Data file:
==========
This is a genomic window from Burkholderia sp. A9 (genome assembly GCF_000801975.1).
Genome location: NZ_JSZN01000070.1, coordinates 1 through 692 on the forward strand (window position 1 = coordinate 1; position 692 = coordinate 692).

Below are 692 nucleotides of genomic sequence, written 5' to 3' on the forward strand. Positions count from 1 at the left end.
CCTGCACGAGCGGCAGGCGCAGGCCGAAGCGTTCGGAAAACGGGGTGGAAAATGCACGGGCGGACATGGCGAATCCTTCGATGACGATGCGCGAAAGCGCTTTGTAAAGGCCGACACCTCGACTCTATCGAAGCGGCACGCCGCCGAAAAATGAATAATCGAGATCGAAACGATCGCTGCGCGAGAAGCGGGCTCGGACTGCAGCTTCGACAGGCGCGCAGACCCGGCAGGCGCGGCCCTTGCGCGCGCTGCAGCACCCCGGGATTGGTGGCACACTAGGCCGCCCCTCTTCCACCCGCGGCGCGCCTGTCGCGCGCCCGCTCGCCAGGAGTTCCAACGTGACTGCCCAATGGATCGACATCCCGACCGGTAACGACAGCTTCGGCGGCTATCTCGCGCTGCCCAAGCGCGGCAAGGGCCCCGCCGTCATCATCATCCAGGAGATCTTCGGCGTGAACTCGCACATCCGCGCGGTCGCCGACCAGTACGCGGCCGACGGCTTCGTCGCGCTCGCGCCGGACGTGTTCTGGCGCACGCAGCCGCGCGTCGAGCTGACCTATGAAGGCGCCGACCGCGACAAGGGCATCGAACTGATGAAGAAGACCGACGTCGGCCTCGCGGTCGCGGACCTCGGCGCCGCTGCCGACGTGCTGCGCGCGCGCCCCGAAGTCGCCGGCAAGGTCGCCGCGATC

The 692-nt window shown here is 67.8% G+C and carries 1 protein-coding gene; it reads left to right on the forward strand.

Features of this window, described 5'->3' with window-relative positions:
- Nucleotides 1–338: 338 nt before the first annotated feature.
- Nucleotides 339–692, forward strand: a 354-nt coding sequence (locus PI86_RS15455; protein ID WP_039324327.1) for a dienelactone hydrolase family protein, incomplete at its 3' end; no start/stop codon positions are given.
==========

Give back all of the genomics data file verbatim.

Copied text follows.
This is a genomic window from Burkholderia sp. A9 (genome assembly GCF_000801975.1).
Genome location: NZ_JSZN01000070.1, coordinates 1 through 692 on the forward strand (window position 1 = coordinate 1; position 692 = coordinate 692).

Below are 692 nucleotides of genomic sequence, written 5' to 3' on the forward strand. Positions count from 1 at the left end.
CCTGCACGAGCGGCAGGCGCAGGCCGAAGCGTTCGGAAAACGGGGTGGAAAATGCACGGGCGGACATGGCGAATCCTTCGATGACGATGCGCGAAAGCGCTTTGTAAAGGCCGACACCTCGACTCTATCGAAGCGGCACGCCGCCGAAAAATGAATAATCGAGATCGAAACGATCGCTGCGCGAGAAGCGGGCTCGGACTGCAGCTTCGACAGGCGCGCAGACCCGGCAGGCGCGGCCCTTGCGCGCGCTGCAGCACCCCGGGATTGGTGGCACACTAGGCCGCCCCTCTTCCACCCGCGGCGCGCCTGTCGCGCGCCCGCTCGCCAGGAGTTCCAACGTGACTGCCCAATGGATCGACATCCCGACCGGTAACGACAGCTTCGGCGGCTATCTCGCGCTGCCCAAGCGCGGCAAGGGCCCCGCCGTCATCATCATCCAGGAGATCTTCGGCGTGAACTCGCACATCCGCGCGGTCGCCGACCAGTACGCGGCCGACGGCTTCGTCGCGCTCGCGCCGGACGTGTTCTGGCGCACGCAGCCGCGCGTCGAGCTGACCTATGAAGGCGCCGACCGCGACAAGGGCATCGAACTGATGAAGAAGACCGACGTCGGCCTCGCGGTCGCGGACCTCGGCGCCGCTGCCGACGTGCTGCGCGCGCGCCCCGAAGTCGCCGGCAAGGTCGCCGCGATC

The 692-nt window shown here is 67.8% G+C and carries 1 protein-coding gene; it reads left to right on the forward strand.

Features of this window, described 5'->3' with window-relative positions:
- Nucleotides 1–338: 338 nt before the first annotated feature.
- Nucleotides 339–692, forward strand: a 354-nt coding sequence (locus PI86_RS15455; protein ID WP_039324327.1) for a dienelactone hydrolase family protein, incomplete at its 3' end; no start/stop codon positions are given.